Date of this Version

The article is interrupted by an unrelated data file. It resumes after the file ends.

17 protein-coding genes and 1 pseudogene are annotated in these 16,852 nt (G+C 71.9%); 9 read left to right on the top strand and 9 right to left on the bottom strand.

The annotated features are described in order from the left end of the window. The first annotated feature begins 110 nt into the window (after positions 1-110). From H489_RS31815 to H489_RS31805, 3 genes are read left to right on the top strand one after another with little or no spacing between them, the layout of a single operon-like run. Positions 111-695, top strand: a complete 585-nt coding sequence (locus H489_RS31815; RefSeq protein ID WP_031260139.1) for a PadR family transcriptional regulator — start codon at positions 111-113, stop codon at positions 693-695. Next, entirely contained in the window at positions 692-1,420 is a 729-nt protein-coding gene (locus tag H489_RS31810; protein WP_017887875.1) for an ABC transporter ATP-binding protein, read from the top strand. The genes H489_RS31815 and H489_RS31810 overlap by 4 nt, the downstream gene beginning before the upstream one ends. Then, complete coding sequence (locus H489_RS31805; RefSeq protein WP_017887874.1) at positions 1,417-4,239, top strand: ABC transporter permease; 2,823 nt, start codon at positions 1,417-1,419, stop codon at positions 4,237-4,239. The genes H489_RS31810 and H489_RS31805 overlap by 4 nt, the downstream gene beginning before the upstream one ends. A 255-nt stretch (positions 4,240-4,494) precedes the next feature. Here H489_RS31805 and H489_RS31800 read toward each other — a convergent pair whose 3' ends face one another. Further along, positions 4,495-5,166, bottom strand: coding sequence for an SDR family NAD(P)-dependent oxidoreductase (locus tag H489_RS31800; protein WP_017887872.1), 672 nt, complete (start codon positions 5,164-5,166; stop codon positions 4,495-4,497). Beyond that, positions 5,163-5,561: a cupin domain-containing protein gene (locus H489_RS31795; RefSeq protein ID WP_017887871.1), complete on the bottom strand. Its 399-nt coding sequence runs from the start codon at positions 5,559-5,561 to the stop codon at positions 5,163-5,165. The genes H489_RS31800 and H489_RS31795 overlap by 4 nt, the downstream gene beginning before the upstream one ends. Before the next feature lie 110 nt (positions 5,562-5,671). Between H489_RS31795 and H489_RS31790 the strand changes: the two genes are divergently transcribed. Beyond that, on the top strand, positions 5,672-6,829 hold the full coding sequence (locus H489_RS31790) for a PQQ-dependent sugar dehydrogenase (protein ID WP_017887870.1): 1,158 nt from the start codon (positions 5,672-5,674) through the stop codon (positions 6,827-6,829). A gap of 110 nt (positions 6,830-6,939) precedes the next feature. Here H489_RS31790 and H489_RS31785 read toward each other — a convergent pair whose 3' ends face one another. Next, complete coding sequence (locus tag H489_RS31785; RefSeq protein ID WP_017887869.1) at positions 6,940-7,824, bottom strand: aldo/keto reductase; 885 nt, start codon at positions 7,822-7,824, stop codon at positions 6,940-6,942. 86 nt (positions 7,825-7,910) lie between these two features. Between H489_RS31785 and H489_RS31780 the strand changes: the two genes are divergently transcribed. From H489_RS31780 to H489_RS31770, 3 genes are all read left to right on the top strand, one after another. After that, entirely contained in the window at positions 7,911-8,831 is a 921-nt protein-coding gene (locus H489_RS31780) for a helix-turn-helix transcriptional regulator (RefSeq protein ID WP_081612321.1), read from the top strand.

For all practical purposes, research in this country on the problem of bird hazards to aircraft began in 1960 with the crash of an Electra turboprop that carried 62 people to their deaths and was attributed to ingestion of starlings into the engines. In this paper I intend to review the problem and present some of the answers found by investigators in this country and, to lesser extent, abroad. The discussion will be roughly divided into two parts: 1) what: causes the problem, when, and where; and 2) what has been and is being done at airfields to reduce it. Dr. Seubert of the Patuxent Wildlife Research Center described the problem in Europe at this conference 3 years ago, so I will try to bring you up to date on the problem here. We at the Denver Wildlife Research Center have been actively engaged in few specific studies at airfields. Although we mailed a questionnaire to airport managers at 190 installations in the 22 mainland states west of the Mississippi River in 1961 and made follow-up personal visits to 25 commercial and military airfields at seasons of the year when most problems had reportedly occurred, it appeared that none would last long enough for us to undertake studies. Since then we have attempted primarily to solve crop depredation, feed lot, and roost problems with the idea that knowledge obtained from them could be adapted and applied to bird hazard problems as they arose at airfields.